Date of Submission

Spring 2013

Academic Program

Literature

Project Advisor 1

Marina van Zuylen

Abstract/Artist's Statement

This paper seeks to investigate how exactly hip-hop artists use different personae in order to create and maintain the impression of authenticity, a complicated and intangible aspect of the genre that defines the hip-hop artist and is essential to anyone who wishes to be taken seriously as a rapper. We will also delve into the short but intense history of the genre and examine the environment in which rap was born, how and why it developed in the manner it did, how artistic authenticity is defined, and how it has played into the creation of hip-hop as we know it today. Through a combination of close readings of specific song lyrics, analysis of the artists themselves, secondary sources, and academic critiques of hip-hop culture, this paper seeks to isolate and analyze the changes in rap as an art form over time and to investigate how hip-hop was able to take specific aspects of both poetry and music to create something that is more than simply the sum of its parts. An art form that has captured the imagination of many of today's youths, rap has grown into something more than another genre of music or a derivation of poetry; rather, it has become a global language of resistance that appeals not just to a narrative of racial disenfranchisement, but to a much larger sense of historic socioeconomic disenfranchisement, regardless of race, by an established societal and political authority.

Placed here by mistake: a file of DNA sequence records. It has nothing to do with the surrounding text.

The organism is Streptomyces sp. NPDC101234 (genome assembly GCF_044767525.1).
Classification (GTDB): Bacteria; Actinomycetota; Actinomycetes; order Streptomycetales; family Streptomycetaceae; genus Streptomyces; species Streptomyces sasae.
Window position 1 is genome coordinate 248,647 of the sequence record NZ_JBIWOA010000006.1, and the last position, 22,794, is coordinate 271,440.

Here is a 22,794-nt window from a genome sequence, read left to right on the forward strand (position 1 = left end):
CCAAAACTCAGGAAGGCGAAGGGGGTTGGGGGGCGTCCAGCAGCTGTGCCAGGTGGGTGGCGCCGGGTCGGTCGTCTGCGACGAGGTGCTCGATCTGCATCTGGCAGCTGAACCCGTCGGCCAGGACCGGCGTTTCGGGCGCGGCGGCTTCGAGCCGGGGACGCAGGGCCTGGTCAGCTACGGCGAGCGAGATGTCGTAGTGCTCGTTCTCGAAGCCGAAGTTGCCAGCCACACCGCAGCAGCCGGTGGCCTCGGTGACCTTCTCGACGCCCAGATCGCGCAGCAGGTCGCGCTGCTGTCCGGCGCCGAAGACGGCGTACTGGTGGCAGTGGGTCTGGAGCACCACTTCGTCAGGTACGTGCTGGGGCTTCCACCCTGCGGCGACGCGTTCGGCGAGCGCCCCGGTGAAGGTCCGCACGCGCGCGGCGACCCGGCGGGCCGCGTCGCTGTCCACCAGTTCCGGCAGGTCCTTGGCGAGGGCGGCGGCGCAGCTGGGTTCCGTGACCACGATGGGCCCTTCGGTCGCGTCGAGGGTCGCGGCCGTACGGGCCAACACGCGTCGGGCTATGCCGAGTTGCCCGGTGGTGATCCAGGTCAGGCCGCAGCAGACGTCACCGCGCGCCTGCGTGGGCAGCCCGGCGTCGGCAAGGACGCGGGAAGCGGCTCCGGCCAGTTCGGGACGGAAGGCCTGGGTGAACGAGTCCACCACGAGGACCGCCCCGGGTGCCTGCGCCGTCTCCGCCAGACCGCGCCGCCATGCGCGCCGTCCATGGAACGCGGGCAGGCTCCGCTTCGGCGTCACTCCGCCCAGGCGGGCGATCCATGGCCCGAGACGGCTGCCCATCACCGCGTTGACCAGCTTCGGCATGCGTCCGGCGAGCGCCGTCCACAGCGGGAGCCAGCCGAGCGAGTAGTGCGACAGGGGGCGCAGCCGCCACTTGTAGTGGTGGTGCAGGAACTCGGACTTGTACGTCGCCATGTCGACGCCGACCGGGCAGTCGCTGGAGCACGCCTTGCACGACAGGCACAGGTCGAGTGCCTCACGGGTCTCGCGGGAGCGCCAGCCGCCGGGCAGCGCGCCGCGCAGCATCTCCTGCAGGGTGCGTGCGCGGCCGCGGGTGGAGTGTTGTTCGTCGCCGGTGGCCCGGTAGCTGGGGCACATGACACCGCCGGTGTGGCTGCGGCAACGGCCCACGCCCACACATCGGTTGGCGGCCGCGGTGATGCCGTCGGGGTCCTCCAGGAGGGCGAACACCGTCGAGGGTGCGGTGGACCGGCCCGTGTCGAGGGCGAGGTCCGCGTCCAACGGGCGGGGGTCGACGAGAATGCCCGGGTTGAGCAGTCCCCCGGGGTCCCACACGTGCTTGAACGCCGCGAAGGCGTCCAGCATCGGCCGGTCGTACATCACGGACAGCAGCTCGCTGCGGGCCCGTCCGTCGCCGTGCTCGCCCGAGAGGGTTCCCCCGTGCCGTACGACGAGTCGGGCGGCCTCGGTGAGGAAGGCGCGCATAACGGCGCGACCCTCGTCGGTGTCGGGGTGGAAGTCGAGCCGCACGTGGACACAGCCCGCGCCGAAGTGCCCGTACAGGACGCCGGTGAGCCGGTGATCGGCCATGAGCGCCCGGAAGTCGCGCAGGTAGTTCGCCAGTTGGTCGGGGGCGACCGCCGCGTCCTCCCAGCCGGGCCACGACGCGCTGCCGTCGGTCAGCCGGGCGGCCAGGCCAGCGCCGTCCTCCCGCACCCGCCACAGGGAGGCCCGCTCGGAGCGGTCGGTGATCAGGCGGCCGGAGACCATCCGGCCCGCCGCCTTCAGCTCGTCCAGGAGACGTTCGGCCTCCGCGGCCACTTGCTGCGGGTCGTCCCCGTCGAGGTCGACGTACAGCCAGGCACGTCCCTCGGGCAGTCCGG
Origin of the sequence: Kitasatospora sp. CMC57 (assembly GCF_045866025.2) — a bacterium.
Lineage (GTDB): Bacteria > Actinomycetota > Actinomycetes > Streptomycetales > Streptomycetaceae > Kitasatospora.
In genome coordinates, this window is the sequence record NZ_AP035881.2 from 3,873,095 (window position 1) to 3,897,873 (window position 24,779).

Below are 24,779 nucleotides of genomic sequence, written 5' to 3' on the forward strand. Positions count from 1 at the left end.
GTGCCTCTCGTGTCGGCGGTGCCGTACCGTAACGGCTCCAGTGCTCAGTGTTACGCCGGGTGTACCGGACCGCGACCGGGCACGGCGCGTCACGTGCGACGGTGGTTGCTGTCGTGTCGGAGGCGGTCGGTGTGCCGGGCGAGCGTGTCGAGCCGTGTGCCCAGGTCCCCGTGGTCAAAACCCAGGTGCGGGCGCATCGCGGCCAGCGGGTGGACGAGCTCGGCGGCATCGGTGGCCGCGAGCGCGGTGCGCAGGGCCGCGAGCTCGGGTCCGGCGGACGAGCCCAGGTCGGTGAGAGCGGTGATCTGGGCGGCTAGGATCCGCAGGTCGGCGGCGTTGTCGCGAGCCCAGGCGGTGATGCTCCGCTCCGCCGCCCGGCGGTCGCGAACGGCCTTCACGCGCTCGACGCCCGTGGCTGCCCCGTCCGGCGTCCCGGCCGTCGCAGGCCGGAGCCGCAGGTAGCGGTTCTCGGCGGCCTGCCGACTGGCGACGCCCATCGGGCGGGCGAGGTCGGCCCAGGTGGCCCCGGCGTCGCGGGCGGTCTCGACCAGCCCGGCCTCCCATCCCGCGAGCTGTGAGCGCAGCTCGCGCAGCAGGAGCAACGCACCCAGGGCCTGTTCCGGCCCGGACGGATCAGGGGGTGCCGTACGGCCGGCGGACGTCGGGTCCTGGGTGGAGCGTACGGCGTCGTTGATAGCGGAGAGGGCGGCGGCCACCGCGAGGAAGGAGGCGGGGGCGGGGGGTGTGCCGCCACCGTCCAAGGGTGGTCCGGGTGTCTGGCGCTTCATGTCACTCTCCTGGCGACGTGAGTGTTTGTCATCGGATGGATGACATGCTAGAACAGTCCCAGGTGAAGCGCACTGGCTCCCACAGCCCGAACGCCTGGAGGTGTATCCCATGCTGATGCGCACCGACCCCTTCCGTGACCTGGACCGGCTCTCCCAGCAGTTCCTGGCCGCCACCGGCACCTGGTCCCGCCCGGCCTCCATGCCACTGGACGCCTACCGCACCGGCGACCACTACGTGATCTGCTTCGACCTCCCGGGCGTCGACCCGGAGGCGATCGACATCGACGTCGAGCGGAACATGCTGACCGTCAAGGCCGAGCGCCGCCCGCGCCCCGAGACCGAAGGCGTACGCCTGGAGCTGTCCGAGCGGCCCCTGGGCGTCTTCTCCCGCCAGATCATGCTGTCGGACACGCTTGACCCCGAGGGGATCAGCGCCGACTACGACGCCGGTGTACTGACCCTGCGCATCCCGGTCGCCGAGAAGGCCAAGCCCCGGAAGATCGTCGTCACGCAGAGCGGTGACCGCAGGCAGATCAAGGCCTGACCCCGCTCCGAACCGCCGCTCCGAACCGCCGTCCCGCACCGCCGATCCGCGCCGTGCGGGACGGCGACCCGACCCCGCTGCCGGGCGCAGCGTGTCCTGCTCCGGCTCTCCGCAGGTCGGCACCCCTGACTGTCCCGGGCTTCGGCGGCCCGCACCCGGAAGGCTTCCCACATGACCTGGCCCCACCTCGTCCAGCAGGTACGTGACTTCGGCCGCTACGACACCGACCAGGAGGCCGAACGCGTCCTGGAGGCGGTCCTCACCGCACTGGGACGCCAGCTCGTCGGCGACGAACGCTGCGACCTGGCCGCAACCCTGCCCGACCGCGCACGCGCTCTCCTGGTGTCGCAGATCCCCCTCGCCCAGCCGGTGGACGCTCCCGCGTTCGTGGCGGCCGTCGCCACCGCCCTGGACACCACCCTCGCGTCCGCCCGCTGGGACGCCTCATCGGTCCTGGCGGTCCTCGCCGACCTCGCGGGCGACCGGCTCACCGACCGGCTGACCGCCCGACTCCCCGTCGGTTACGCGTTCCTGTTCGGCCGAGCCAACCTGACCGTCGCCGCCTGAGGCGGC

Distribution Options

Access restricted to On-Campus only

Creative Commons License

Creative Commons License
This work is licensed under a Creative Commons Attribution-Noncommercial-No Derivative Works 3.0 License.

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